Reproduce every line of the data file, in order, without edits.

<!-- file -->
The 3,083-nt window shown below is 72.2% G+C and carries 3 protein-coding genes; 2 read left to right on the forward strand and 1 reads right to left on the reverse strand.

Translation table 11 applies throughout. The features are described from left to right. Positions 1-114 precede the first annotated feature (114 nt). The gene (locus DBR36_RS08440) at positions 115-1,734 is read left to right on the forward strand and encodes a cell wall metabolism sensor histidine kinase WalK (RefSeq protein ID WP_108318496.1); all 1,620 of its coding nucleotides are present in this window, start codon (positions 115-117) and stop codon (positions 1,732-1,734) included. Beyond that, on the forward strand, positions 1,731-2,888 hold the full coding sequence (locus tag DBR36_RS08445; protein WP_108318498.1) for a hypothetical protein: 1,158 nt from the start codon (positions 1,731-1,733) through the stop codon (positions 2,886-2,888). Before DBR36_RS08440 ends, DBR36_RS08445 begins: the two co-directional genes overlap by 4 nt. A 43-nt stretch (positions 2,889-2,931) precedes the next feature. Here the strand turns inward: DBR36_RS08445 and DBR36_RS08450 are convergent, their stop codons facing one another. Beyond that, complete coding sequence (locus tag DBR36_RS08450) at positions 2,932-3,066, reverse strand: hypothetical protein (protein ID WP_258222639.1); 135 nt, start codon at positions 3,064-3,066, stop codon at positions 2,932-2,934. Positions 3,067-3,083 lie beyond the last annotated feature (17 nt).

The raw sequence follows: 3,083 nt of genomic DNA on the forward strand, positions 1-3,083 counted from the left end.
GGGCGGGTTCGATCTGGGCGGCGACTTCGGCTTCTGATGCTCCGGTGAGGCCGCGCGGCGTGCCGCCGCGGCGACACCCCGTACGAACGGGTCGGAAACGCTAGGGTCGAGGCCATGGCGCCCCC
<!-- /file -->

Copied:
The 3,083-nt window shown below is 72.2% G+C and carries 3 protein-coding genes; 2 read left to right on the forward strand and 1 reads right to left on the reverse strand.

Translation table 11 applies throughout. The features are described from left to right. Positions 1-114 precede the first annotated feature (114 nt). The gene (locus DBR36_RS08440) at positions 115-1,734 is read left to right on the forward strand and encodes a cell wall metabolism sensor histidine kinase WalK (RefSeq protein ID WP_108318496.1); all 1,620 of its coding nucleotides are present in this window, start codon (positions 115-117) and stop codon (positions 1,732-1,734) included. Beyond that, on the forward strand, positions 1,731-2,888 hold the full coding sequence (locus tag DBR36_RS08445; protein WP_108318498.1) for a hypothetical protein: 1,158 nt from the start codon (positions 1,731-1,733) through the stop codon (positions 2,886-2,888). Before DBR36_RS08440 ends, DBR36_RS08445 begins: the two co-directional genes overlap by 4 nt. A 43-nt stretch (positions 2,889-2,931) precedes the next feature. Here the strand turns inward: DBR36_RS08445 and DBR36_RS08450 are convergent, their stop codons facing one another. Beyond that, complete coding sequence (locus tag DBR36_RS08450) at positions 2,932-3,066, reverse strand: hypothetical protein (protein ID WP_258222639.1); 135 nt, start codon at positions 3,064-3,066, stop codon at positions 2,932-2,934. Positions 3,067-3,083 lie beyond the last annotated feature (17 nt).

The raw sequence follows: 3,083 nt of genomic DNA on the forward strand, positions 1-3,083 counted from the left end.
GGGCGGGTTCGATCTGGGCGGCGACTTCGGCTTCTGATGCTCCGGTGAGGCCGCGCGGCGTGCCGCCGCGGCGACACCCCGTACGAACGGGTCGGAAACGCTAGGGTCGAGGCCATGGCGCCCCC